…is to channel his inner McVay.
Namely, by taking McVay’s 10-12 most successful bread and butter plays and incorporate them into the Cardinals’ offense.
McVay’s offense is predicated around his off-tackle running game —- which can be run to either the strong or weak side of the formations —- while often run off of tricky jet sweep motions.
Bread and Butter Off-Tackle Runs
- Did you notice how the Rams play-side TE first stood up to see which side the DE Kerry Hyder (#92) would go and then how the TE sealed down on Hyder when he crashed inside (something the Cardinals’ edge players do way too often)?
- Did you notice how play-side slot WR Cooper Kupp sealed off his man to the outside, thus creating a wide running lane for RB Cam Akers?
- Did you notice how the Rams backside guard (LG) was able to slip to the second level to make a key block on ILB Fred Warner, which allowed Akers to be off to the races?
But —- here’s the catch with the Rams’ off-tackle plays —- those plays are primarily run with his QB under center, because it sets up the bread and butter play action bootlegs and waggles that McVay has been torturing the Cardinals’ defense with game after game.
No Cardinals’ defense has consistently stopped either the off-tackle runs or the play action bootleg and waggle plays, where the TE runs a zig-in (to decoy the run), zig-out (to break wide open to the sideline, while the flanker (Robert Woods usually) runs a “hide and sneak” route across the formation from behind the line of scrimmage to where he comes out wide open in the opposite flat.
On every bootleg play, there is a built in run option for the QB once the QB breaks contain —- f his primary and secondary targets are covered —- this was how Rams’ QB2 John Wolford broke down the Cardinals’ defense by extending drives with his legs.
Imagine Kyler Murray running the Rams’ bread and butter plays.
Imagine Kyler Murray over center and running play action passes —- no one could see him or pick him up very quickly. Check these 5 play action plays and imagine Kyler throwing them:
Play Action Combo Routes:
- Did you notice the third and five play where WR Cooper Kupp and TE Tyler Higbee ran “in-routes” past the sticks at different speeds, where Kupp’s initial in route drew the attention of the safety, which opened up the door for Higbee to fake an out route ( in order to buy time and space) then pivot and peel back to a safety-free middle?
- Did you notice the screen pass to Todd Gurley amidst all kind of misdirection?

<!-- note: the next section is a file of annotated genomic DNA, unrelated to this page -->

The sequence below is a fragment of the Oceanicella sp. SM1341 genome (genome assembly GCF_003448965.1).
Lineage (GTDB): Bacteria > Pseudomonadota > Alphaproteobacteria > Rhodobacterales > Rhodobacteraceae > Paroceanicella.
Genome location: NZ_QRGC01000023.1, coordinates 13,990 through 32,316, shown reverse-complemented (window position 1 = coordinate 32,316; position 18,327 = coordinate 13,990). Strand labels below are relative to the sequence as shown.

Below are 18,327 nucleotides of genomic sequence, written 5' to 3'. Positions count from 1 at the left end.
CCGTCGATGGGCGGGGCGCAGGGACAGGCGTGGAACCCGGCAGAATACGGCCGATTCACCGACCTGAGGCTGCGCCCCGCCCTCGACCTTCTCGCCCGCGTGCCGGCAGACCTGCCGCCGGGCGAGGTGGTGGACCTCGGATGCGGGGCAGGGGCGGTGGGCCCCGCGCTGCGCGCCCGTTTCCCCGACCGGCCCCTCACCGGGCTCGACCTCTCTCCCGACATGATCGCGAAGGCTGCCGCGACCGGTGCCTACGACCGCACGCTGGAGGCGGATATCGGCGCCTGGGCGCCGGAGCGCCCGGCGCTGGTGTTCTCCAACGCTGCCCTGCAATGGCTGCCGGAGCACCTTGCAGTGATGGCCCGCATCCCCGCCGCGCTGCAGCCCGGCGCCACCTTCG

- Will the Cardinals finally be able to run a screen pass? Well. this one is made to order, because it creates a clearer, more diagonal passing lane for Kyler Murray.
- Did you notice the fake jet sweep action Robert Woods ran where he hid behind the line for a second off of the play action, then pivoted, turned and ran a flare pass to a now vacated side of the field? This is one of the many wrinkles that Sean McVay has in his jet sweep package. Very clever, isn’t it?
Jet Sweep Package
Note: Kliff Kingsbury already has his own jet sweep package and there are some tangible similarities, but there are also some wrinkles that we have yet to see Kliff employ.
- Did you notice on the first couple of plays how the jet sweep motion created havoc for the defense to where the RB was able to gain chunk yards via a counter step cutbacks through the guard/tackle hole (B hole)?
- What the Rams’ OL are very good at is allowing the DL to commit themselves and then once they do, the OL rides them in that same direction, thus creating huge straight-line holes or gaping cutback holes. (Cardinals need to get stronger at this “influence and ride” blocking technique).
- Did you notice how easy the play action “dig route” was behind the linebackers? This is precisely what the Cardinals need to do more of when so many defenses are repeatedly stacking the box.
- Did you notice the fake jet sweep play action into a “three man flood” which resulted in an excellent completion to the slot WR on an intermediate corner route?
Why Integrating the Rams’ Bread and Butter Plays Would Be Super Smart:
- Using Kyler over center (Rodney Hudson, yeah baby!) more often is going to make things very difficult for defenses, not only in diagnosing the plays, but in trying to pick up and locate Kyler.
- These plays are extremely difficult to defend even for the best NFL defenses.
- Kyle Shanahan in SF runs variations of the same plays and packages, plus Shane Waldron (passing game coordinator under McVay) is now the Seahawks’ OC.
- Thus, perhaps, the smartest reason of all to run these packages, is —- think of how this would better prepare the Cardinals’ defense in prepping against all three of their rival offenses in the NFC West.